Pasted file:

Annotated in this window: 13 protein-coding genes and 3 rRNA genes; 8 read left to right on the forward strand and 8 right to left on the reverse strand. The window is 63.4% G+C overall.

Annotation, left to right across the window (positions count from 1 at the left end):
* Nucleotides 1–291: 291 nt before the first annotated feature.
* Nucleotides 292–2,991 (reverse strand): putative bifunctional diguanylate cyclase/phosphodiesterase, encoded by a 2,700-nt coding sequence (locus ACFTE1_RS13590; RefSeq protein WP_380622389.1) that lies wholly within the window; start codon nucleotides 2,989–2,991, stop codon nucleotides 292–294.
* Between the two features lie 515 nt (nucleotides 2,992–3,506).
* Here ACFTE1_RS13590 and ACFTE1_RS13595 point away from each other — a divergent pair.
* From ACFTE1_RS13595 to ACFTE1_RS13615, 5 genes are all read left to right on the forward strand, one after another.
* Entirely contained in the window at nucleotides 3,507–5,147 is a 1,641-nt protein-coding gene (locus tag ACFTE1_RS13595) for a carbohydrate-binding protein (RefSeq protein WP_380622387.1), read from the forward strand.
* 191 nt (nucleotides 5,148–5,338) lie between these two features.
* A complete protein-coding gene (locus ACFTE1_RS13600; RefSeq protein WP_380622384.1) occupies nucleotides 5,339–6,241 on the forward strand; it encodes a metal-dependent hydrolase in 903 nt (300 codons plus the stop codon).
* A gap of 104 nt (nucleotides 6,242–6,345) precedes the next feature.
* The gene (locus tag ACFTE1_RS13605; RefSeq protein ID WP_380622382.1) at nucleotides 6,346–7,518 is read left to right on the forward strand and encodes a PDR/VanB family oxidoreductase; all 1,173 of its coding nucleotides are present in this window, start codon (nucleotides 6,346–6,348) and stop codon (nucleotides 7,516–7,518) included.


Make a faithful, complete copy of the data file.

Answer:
Annotated in this window: 13 protein-coding genes and 3 rRNA genes; 8 read left to right on the forward strand and 8 right to left on the reverse strand. The window is 63.4% G+C overall.

Annotation, left to right across the window (positions count from 1 at the left end):
* Nucleotides 1–291: 291 nt before the first annotated feature.
* Nucleotides 292–2,991 (reverse strand): putative bifunctional diguanylate cyclase/phosphodiesterase, encoded by a 2,700-nt coding sequence (locus ACFTE1_RS13590; RefSeq protein WP_380622389.1) that lies wholly within the window; start codon nucleotides 2,989–2,991, stop codon nucleotides 292–294.
* Between the two features lie 515 nt (nucleotides 2,992–3,506).
* Here ACFTE1_RS13590 and ACFTE1_RS13595 point away from each other — a divergent pair.
* From ACFTE1_RS13595 to ACFTE1_RS13615, 5 genes are all read left to right on the forward strand, one after another.
* Entirely contained in the window at nucleotides 3,507–5,147 is a 1,641-nt protein-coding gene (locus tag ACFTE1_RS13595) for a carbohydrate-binding protein (RefSeq protein WP_380622387.1), read from the forward strand.
* 191 nt (nucleotides 5,148–5,338) lie between these two features.
* A complete protein-coding gene (locus ACFTE1_RS13600; RefSeq protein WP_380622384.1) occupies nucleotides 5,339–6,241 on the forward strand; it encodes a metal-dependent hydrolase in 903 nt (300 codons plus the stop codon).
* A gap of 104 nt (nucleotides 6,242–6,345) precedes the next feature.
* The gene (locus tag ACFTE1_RS13605; RefSeq protein ID WP_380622382.1) at nucleotides 6,346–7,518 is read left to right on the forward strand and encodes a PDR/VanB family oxidoreductase; all 1,173 of its coding nucleotides are present in this window, start codon (nucleotides 6,346–6,348) and stop codon (nucleotides 7,516–7,518) included.